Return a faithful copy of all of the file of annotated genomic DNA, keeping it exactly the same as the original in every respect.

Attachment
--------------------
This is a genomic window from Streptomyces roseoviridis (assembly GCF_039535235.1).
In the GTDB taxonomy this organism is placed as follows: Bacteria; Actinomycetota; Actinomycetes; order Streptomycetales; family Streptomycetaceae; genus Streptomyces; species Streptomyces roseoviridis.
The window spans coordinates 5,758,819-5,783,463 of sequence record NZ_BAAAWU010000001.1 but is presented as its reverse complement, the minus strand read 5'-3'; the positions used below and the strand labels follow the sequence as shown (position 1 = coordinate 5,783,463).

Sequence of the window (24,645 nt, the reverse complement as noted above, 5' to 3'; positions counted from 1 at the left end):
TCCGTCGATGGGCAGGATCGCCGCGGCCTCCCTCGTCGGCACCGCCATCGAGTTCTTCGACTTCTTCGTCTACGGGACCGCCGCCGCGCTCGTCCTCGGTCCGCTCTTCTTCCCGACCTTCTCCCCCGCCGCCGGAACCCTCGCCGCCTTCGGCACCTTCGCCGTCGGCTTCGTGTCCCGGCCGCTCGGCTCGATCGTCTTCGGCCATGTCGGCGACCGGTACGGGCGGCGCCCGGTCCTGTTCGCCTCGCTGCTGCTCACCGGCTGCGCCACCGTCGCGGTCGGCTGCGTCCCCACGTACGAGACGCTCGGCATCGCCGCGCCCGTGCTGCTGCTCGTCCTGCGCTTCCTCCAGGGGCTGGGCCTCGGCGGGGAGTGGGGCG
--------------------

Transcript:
This is a genomic window from Streptomyces roseoviridis (assembly GCF_039535235.1).
In the GTDB taxonomy this organism is placed as follows: Bacteria; Actinomycetota; Actinomycetes; order Streptomycetales; family Streptomycetaceae; genus Streptomyces; species Streptomyces roseoviridis.
The window spans coordinates 5,758,819-5,783,463 of sequence record NZ_BAAAWU010000001.1 but is presented as its reverse complement, the minus strand read 5'-3'; the positions used below and the strand labels follow the sequence as shown (position 1 = coordinate 5,783,463).

Sequence of the window (24,645 nt, the reverse complement as noted above, 5' to 3'; positions counted from 1 at the left end):
TCCGTCGATGGGCAGGATCGCCGCGGCCTCCCTCGTCGGCACCGCCATCGAGTTCTTCGACTTCTTCGTCTACGGGACCGCCGCCGCGCTCGTCCTCGGTCCGCTCTTCTTCCCGACCTTCTCCCCCGCCGCCGGAACCCTCGCCGCCTTCGGCACCTTCGCCGTCGGCTTCGTGTCCCGGCCGCTCGGCTCGATCGTCTTCGGCCATGTCGGCGACCGGTACGGGCGGCGCCCGGTCCTGTTCGCCTCGCTGCTGCTCACCGGCTGCGCCACCGTCGCGGTCGGCTGCGTCCCCACGTACGAGACGCTCGGCATCGCCGCGCCCGTGCTGCTGCTCGTCCTGCGCTTCCTCCAGGGGCTGGGCCTCGGCGGGGAGTGGGGCG